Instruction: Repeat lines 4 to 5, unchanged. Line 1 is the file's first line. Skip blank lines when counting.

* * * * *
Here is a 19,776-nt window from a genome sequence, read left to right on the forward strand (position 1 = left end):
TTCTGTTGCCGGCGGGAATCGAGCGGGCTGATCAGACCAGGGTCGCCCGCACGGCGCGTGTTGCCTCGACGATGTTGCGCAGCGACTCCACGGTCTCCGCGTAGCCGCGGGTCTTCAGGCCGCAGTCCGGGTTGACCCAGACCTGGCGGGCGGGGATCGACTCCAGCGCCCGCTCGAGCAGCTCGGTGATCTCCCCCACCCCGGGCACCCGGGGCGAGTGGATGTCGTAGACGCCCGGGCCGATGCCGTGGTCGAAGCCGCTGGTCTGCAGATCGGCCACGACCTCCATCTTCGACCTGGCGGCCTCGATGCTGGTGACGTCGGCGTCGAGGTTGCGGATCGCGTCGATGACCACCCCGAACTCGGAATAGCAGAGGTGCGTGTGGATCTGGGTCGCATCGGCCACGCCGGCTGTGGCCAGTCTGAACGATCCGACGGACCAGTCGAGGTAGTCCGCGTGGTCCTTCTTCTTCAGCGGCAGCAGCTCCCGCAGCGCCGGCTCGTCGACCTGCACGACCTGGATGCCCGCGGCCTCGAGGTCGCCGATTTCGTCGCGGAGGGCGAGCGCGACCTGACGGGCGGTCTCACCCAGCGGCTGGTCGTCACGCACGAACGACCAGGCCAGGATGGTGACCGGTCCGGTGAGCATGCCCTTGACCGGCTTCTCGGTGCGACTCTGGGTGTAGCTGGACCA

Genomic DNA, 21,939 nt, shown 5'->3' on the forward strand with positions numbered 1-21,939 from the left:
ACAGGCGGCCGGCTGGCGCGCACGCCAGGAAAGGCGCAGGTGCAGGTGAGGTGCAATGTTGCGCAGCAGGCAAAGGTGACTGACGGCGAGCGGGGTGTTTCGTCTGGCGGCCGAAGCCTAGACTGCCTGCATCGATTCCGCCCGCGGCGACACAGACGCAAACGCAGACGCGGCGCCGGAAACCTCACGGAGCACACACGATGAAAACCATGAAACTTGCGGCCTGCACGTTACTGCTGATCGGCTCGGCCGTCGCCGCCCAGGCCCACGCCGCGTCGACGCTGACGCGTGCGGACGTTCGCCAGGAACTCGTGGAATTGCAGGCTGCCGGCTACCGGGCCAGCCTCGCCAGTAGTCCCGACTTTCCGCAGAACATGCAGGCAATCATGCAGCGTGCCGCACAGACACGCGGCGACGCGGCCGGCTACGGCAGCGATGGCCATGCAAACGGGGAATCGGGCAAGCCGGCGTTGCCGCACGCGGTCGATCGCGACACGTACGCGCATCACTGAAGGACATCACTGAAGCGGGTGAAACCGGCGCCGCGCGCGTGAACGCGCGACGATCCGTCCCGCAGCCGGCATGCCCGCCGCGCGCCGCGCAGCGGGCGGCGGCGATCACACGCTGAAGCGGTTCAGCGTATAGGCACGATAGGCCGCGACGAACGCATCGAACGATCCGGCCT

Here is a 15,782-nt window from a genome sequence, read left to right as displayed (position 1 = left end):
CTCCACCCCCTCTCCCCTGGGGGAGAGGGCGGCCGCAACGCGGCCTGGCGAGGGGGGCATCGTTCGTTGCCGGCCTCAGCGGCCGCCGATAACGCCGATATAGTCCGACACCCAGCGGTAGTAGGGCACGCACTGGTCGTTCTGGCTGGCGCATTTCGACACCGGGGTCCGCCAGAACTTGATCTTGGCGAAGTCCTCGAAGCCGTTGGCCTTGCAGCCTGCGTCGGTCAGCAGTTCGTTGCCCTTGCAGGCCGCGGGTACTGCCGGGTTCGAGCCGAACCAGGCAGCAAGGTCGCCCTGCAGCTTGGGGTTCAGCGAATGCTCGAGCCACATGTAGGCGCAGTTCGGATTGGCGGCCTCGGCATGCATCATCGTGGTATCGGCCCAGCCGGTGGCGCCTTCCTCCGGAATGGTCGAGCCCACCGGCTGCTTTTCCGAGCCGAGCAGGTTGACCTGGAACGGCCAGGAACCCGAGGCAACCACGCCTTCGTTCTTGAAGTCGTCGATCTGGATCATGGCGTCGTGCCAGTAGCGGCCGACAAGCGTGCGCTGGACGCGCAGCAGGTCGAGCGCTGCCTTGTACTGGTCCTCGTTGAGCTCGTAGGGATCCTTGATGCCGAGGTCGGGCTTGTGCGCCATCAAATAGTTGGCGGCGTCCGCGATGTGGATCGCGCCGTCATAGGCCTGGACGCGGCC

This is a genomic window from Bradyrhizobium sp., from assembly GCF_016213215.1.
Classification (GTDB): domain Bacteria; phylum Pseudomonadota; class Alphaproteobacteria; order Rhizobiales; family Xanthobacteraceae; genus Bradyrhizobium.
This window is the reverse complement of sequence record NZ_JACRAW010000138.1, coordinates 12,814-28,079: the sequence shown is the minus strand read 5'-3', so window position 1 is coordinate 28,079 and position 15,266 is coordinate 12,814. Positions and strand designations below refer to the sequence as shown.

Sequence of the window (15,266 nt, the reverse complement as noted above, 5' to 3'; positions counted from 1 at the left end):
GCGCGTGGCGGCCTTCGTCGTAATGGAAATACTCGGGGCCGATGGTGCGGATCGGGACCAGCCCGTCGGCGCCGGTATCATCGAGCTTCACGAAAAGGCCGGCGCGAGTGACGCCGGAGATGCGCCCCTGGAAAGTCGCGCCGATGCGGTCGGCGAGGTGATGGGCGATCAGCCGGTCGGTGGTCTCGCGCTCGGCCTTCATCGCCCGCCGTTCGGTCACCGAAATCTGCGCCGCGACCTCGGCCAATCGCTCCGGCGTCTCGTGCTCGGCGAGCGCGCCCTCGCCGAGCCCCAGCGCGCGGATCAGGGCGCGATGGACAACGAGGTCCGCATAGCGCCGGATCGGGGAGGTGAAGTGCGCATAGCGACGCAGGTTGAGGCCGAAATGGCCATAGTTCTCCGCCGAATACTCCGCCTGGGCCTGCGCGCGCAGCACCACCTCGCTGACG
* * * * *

ACAGGCGGCCGGCTGGCGCGCACGCCAGGAAAGGCGCAGGTGCAGGTGAGGTGCAATGTTGCGCAGCAGGCAAAGGTGACTGACGGCGAGCGGGGTGTTTCGTCTGGCGGCCGAAGCCTAGACTGCCTGCATCGATTCCGCCCGCGGCGACACAGACGCAAACGCAGACGCGGCGCCGGAAACCTCACGGAGCACACACGATGAAAACCATGAAACTTGCGGCCTGCACGTTACTGCTGATCGGCTCGGCCGTCGCCGCCCAGGCCCACGCCGCGTCGACGCTGACGCGTGCGGACGTTCGCCAGGAACTCGTGGAATTGCAGGCTGCCGGCTACCGGGCCAGCCTCGCCAGTAGTCCCGACTTTCCGCAGAACATGCAGGCAATCATGCAGCGTGCCGCACAGACACGCGGCGACGCGGCCGGCTACGGCAGCGATGGCCATGCAAACGGGGAATCGGGCAAGCCGGCGTTGCCGCACGCGGTCGATCGCGACACGTACGCGCATCACTGAAGGACATCACTGAAGCGGGTGAAACCGGCGCCGCGCGCGTGAACGCGCGACGATCCGTCCCGCAGCCGGCATGCCCGCCGCGCGCCGCGCAGCGGGCGGCGGCGATCACACGCTGAAGCGGTTCAGCGTATAGGCACGATAGGCCGCGACGAACGCATCGAACGATCCGGCCT

Here is a 15,782-nt window from a genome sequence, read left to right as displayed (position 1 = left end):